The introduction of the iPhone changed the destiny of your desktop PC. You probably just didn’t know it at the time.
Clearly, the iPhone was more than just another digital cell phone. It was primarily a computer that happened to include voice calling capabilities. It was a mini-PC in your pocket, like one of my close friends predicted over 15 years ago. But that’s not all. The “computer’s” operating system was different. The app store model for acquiring and installing “software” was drastically different as well. But in hindsight, though those were what got a lot of press at the time, there’s something else that the iPhone did to set the stage for the iPad and the next generation of personal computers: the fact that the computer required persistent connectivity for many capabilities. It was essentially the first time that a personal computing device was permanently linked to the network for portions of its functions. And if the iPhone was a mini-PC, then the iPad took the “mini” out of the equation entirely.
Where might this be leading? To computing as a service, where the network resources are where nearly all of the computing is done, not the device you hold in your hand. Faster bandwidth connections have allowed software to be operated over the internet from PCs for several years now, an increasing phenomenon known as software as a service. Like having a subscription to the software — a lease — it allows you to use software that isn’t necessarily resident on the computer itself. But, with traditional PCs, the majority of the software still resides on the machine’s own hard drive along with settings, data, and the processing of that data (performed by the processor within the same machine.) But with increasing widespread network connectivity at increasingly blazing speeds, it’s not too much of a stretch to imagine a future where the “computer” you hold and interact with is just an input & output terminal — a seamless portal to the “real computer experience” as we know it today.
There are probably both ups and downs of computing as a service. You no longer own the entire “computer”. You’re merely purchasing an input/output device — a portal to the service, like a traditional telephone handset. For desktop computing traditionalists, computing as a service is going to take their head for a trip. Yet, for those just entering into computing, like seniors who merely want to browse content and send the occasional greeting, computing as service may be a godsend. No software to keep up to date. No worries about data storage. How much data backup, antivirus, and protection software is offered today to protect your device and information? Kiss those goodbye. If your interface device contains no data or software, there’s little value in it. Drop and break it? Just get a new one, configure your service information, and you’re back where you left off.
In short, your “computing device” may be just as interchangeable as a plain old analog telephone has become today. Think about the hype around what Alexander Graham Bell invented. It was the technology for sound transmission — the device — that was revolutionary. But today, do you value your land-line handset or think about how much it cost you? No, you pay for and care about the service that can transport your conversations, because that’s where the primary value is. The handset is just an input-output device that could be easily exchanged with any similar device that supports plain old telephone service (POTS). So, too, the future of computing is just a service with an input-output device. No one will brag about how cool their tablet or screen is, just as no one brags about their telephone handset today. The value and functionality will all be in in the service.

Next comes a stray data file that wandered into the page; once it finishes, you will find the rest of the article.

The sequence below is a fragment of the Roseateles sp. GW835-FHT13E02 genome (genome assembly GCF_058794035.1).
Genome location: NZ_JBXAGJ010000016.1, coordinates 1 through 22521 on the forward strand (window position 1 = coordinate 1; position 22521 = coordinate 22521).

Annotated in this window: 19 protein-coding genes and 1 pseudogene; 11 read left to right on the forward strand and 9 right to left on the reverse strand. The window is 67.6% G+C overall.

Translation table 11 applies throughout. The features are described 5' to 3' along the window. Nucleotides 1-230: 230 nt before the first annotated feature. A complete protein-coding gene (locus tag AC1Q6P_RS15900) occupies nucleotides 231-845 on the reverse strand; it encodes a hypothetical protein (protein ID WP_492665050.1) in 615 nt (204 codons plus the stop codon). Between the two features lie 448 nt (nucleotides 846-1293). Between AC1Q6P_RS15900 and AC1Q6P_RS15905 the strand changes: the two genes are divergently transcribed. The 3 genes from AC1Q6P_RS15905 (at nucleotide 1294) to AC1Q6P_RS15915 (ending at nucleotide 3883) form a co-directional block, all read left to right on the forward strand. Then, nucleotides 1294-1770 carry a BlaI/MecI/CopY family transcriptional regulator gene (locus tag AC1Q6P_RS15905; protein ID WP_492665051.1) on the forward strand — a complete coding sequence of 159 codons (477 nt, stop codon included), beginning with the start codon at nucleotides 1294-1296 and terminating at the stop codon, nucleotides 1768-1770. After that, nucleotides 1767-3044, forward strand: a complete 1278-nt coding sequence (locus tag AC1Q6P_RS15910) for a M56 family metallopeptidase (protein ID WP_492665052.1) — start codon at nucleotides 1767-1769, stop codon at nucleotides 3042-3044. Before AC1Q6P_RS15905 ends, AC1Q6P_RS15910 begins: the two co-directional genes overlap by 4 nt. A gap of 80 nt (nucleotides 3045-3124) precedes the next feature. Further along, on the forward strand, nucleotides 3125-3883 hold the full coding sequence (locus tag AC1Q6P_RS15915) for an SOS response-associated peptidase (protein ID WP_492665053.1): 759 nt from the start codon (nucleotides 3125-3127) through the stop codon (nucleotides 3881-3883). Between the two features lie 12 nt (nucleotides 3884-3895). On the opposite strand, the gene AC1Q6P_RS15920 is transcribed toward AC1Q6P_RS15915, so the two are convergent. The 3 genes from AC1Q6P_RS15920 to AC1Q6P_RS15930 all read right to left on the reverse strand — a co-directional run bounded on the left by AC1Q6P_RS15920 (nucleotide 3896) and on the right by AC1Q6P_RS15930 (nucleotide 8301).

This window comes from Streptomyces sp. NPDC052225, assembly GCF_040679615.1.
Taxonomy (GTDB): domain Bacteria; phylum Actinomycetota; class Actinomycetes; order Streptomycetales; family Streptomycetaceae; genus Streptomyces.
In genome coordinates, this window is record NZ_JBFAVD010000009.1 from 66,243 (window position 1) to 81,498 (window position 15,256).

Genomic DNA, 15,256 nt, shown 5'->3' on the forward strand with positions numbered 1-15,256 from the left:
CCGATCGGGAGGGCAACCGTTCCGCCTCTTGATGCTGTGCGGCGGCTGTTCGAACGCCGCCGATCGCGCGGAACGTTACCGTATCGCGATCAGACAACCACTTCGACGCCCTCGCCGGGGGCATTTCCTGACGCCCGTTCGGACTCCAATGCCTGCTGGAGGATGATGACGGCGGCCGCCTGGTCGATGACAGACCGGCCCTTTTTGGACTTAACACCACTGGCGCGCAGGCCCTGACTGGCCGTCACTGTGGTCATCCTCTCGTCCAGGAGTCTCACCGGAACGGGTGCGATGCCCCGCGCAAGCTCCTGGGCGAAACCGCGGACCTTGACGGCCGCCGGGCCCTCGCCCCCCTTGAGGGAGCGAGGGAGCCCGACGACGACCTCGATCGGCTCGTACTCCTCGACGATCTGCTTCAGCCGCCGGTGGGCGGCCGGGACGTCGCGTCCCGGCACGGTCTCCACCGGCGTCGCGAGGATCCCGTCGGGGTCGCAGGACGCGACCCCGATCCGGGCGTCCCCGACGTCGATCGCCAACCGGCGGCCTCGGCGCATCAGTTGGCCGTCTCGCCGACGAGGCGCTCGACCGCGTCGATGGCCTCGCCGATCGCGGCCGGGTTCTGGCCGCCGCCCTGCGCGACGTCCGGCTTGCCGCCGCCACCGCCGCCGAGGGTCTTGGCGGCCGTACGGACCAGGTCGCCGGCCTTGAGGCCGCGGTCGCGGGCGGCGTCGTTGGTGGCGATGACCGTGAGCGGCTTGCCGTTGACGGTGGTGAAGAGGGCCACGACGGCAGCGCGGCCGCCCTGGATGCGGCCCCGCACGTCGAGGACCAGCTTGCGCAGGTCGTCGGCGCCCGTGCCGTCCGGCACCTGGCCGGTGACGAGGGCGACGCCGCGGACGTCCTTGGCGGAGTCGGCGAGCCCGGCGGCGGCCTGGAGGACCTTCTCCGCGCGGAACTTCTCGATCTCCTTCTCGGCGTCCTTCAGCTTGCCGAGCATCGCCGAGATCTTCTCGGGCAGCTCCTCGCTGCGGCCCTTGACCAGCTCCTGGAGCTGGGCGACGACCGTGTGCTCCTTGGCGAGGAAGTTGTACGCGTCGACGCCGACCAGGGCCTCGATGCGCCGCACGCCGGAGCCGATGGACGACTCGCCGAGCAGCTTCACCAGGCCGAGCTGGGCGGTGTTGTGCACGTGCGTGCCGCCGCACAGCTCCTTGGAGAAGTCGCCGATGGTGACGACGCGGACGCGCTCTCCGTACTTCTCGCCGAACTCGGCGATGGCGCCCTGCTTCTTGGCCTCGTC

What will the marketplace be like when everyone subscribes to their “computer” to get functionality and data storage? Feature wars will abound for who can be the premium provider. (We already see this in the mobile space.) Like cable television or traditional phone service packages, computing service providers will try to outdo their competition by providing more processing speed, features, security, and storage. And while most users will subscribe to commercial providers, private corporations will likely have their own isolated computing services.
How far fetched is computing as a service? Thanks to increased internet bandwidth to our doorsteps (on land-lines) as well as over the air, software as a service is already a reality for many businesses and data stored off-device is also possible though Cloud Computing technologies. So with enough network speed, why not the entire computing experience? Can you imagine yourself leveraging an input-output only device that seamlessly brings you the “computing” experience? And furthermore, if all such devices are interchangeable and portable, would it matter which input-output terminus you “computed” from? Though he proposes we’ll have two devices to carry in the short term, Kevin Kelly predicts the long term direction of computing is just to borrow existing screens. As Corning’s futuristic video (A Day Made of Glass) depicts, larger interface and display surfaces may be available everywhere in the future — pocketable, rollable, embedded in tabletops, counter tops, walls, etc. If you can access your computing service from any of them, and your experience can transfer from one to another in real-time (as Corning’s video depicts), personal computing as we know it today will be history.
Will you be ready?